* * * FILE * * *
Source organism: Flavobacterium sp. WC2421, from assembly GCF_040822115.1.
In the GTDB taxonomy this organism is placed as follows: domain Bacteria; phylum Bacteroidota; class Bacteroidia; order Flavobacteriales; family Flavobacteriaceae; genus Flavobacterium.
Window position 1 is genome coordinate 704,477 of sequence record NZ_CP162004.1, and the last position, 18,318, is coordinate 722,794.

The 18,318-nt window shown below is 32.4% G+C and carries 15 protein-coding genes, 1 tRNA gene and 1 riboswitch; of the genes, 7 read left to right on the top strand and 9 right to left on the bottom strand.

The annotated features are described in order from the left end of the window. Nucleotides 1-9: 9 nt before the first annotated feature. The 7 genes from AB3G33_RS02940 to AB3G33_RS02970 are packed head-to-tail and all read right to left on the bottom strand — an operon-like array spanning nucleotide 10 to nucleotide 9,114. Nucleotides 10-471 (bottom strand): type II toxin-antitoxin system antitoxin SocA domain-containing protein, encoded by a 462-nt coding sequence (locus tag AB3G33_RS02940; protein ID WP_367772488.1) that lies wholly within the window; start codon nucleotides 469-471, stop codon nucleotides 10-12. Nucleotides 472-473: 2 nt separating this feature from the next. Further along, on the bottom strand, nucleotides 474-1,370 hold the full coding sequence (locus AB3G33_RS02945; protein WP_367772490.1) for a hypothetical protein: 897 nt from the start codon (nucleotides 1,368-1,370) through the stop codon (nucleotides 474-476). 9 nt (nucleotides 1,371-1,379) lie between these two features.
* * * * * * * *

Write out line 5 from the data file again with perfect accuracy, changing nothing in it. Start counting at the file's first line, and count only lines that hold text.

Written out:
The annotated features are described in order from the left end of the window. Nucleotides 1-9: 9 nt before the first annotated feature. The 7 genes from AB3G33_RS02940 to AB3G33_RS02970 are packed head-to-tail and all read right to left on the bottom strand — an operon-like array spanning nucleotide 10 to nucleotide 9,114. Nucleotides 10-471 (bottom strand): type II toxin-antitoxin system antitoxin SocA domain-containing protein, encoded by a 462-nt coding sequence (locus tag AB3G33_RS02940; protein ID WP_367772488.1) that lies wholly within the window; start codon nucleotides 469-471, stop codon nucleotides 10-12. Nucleotides 472-473: 2 nt separating this feature from the next. Further along, on the bottom strand, nucleotides 474-1,370 hold the full coding sequence (locus AB3G33_RS02945; protein WP_367772490.1) for a hypothetical protein: 897 nt from the start codon (nucleotides 1,368-1,370) through the stop codon (nucleotides 474-476). 9 nt (nucleotides 1,371-1,379) lie between these two features.